The Viagogo soap opera trundles on

October 2018



Hardly a day passes without Viagogo hitting the headlines, with news breaking that the Geneva based  secondary ticketing had finally complied with the Advertising Standards Authority’s demands on how it presented pricing information, that Viagogo had pulled out of a planned Culture Select Committee Parliamentary debate on secondary ticketing, that it was moving the firm’s London based business to New York, and that it was itself tacking legal action in Germany against promoter Kilimanjaro Live and its boss Stuart Gailbraith over the promoters decision to cancel thousands of re-sold and touted tickets on a 2017 Ed Sheerhan tour.

Viagogo’s usually silent PR department set up a Twitter account to comment on the German litigation, alleging that Kilimanjaro boss “Stuart Galbraith duped Ed Sheeran fans by confiscating thousands of genuine tickets at the gate, forcing fans to buy new tickets and pocketing millions of pounds in duplicate sales”. As a result, it said, it was now suing the promoter “for defrauding thousands of fans out of several million pounds on Ed Sheeran’s recent tour”.

The resale firm alleges that Kilimanjaro set up Victims Of Viagogo booths at Sheeran’s shows. This meant it was the fans on the night who were revealing that they were in possession of touted tickets, allowing the promoter to then cancel said tickets. Had fans ignored the Victims Of Viagogo signs – the company claims – their tickets would actually have got them into the venue. Viagogo insists that the vast majority of fans in possession of a touted ticket did get into the show without any problems.


A spokesperson for the secondary ticketing company is reported as saying: “All tickets on Viagogo are authentic. Stuart Galbraith set up fake Viagogo booths at venues and conned our customers into believing that their tickets wouldn’t work. He confiscated their legitimate tickets and pocketed millions of pounds by forcing fans to buy new ones”. The secondary platform added  “Until recently Stuart Galbraith regularly used Viagogo to sell thousands of tickets to a range of his artists’ events, presumably without their knowledge given his public stance against ticket resale” concluding, the company noted that: “We can’t believe that Ed Sheeran would knowingly permit his promoter to lie and steal and we can only imagine that Galbraith has been acting fraudulent without his artist’s knowledge”.

Kilimanjaro Live in turn responded saying “the claims made today by Viagogo are ludicrous, laughable and most importantly totally false”. It added that “Kilimanjaro will defend against this action vigorously and look forward to doing so in court”. Kilimanjaro’s parent company DEAG is based in Germany although Kilimanjaro Live wasn’t involved in Sheeran’s shows in the country. It did promote shows in the UK where UK consumer and competition law would apply.

Kilimanjaro Live said: “This is a transparent attempt to deflect attention away from their upcoming appearance at the DCMS inquiry and the wide-ranging criticisms, multiple legal prosecutions in many territories (including by the Competitions and Markets Authority in the UK) and condemnation of their business practices. Kilimanjaro will defend against this action vigorously and look forward to doing so in court.”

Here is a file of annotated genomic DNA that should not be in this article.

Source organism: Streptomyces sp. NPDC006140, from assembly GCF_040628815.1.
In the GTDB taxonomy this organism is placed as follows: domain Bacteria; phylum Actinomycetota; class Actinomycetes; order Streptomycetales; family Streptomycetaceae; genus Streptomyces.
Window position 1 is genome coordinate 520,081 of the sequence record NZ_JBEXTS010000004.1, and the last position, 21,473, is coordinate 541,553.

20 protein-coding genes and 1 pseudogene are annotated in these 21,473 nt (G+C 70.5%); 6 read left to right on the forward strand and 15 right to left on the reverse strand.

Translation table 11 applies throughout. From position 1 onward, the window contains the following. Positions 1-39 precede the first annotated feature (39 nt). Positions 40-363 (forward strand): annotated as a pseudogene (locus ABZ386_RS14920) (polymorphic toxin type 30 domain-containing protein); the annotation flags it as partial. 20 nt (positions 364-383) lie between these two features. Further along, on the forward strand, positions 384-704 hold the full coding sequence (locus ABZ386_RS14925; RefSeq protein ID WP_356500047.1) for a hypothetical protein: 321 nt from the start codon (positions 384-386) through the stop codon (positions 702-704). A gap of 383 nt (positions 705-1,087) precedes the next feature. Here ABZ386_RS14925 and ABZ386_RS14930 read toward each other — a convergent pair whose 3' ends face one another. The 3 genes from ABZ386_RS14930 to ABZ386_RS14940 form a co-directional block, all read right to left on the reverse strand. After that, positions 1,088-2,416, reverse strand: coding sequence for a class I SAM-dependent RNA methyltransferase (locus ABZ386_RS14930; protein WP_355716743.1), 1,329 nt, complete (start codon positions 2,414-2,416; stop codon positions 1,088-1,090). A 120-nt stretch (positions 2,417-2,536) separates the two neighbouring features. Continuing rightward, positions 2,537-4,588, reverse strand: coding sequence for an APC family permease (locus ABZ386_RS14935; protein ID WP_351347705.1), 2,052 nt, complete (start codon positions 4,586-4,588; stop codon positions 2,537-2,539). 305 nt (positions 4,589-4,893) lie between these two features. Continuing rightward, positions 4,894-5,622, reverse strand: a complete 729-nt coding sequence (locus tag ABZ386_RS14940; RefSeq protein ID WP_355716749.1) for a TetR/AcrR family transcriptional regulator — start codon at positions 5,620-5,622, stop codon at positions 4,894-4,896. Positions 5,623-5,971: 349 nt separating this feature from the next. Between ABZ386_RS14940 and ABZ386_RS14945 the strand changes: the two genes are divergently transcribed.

The UK’s Competition and Markets Authority (CMA) recently announced that it is now taking Viagogo to court for alleged breaches of consumer protection laws. The watchdog said that the resale website had failed to make sufficient changes, following previous warnings, to bring it in line with UK consumer regulations.

Last year Viagogo failed to attend a session on ticket touting organised by the UK Parliament’s Digital, Culture, Media And Sports Select Committee. This time Head Of Business Development Cristopher Miller was due to answer questions, but he pulled out on the Monday night. Viagogo said that it would not be able to attend because of the legal action now being brought by the CMA, and because of it’s own litigation against Kilimanjaro Live. In an email Viagogo explained : “These developments would require Mr Miller to address matters that are awaiting adjudication in a court of law, therefore in our view contravening the sub-judice rules confirmed by the House Of Commons in 2001”.

The chair of the Culture Select Committee, Damian Collins MP, insisted that those rules did not apply in this case. “There are no material obstacles to proceeding with the session, from either the CMA’s or the House’s perspective” adding “The CMA has told us, in writing, that it has no objections to the committee taking evidence, providing that we exercise care over the information shared and discussed in the session about court proceedings”.


Responding to Collins, Viagogo said its legal advice differed to his and blamed the CMA for forcing it to pull from the hearing. “We have not taken this decision lightly and understand how serious it is not to be present this afternoon”, it said. “However, we are acting on unequivocal legal advice which makes clear that attendance would jeopardise our position with respect to the ongoing legal proceedings which the CMA has initiated against us”.

Today (10.09.18)  the All-Party Parliamentary Group On Ticket Abuse, the FanFair Alliance and the Society Of Ticket Agents & Retailers sent a joint letter to Google’s UK bosses, saying that “one of the world’s most trusted brands – Google – is being paid to actively promote one of the least trusted” and calls on the internet giant to go beyond its recently introduced regulations for secondary ticketing platforms and remove Viagogo from searches and “act now to restrict Viagogo’s ability to pay for prominence”.

No Comments

Comments are closed.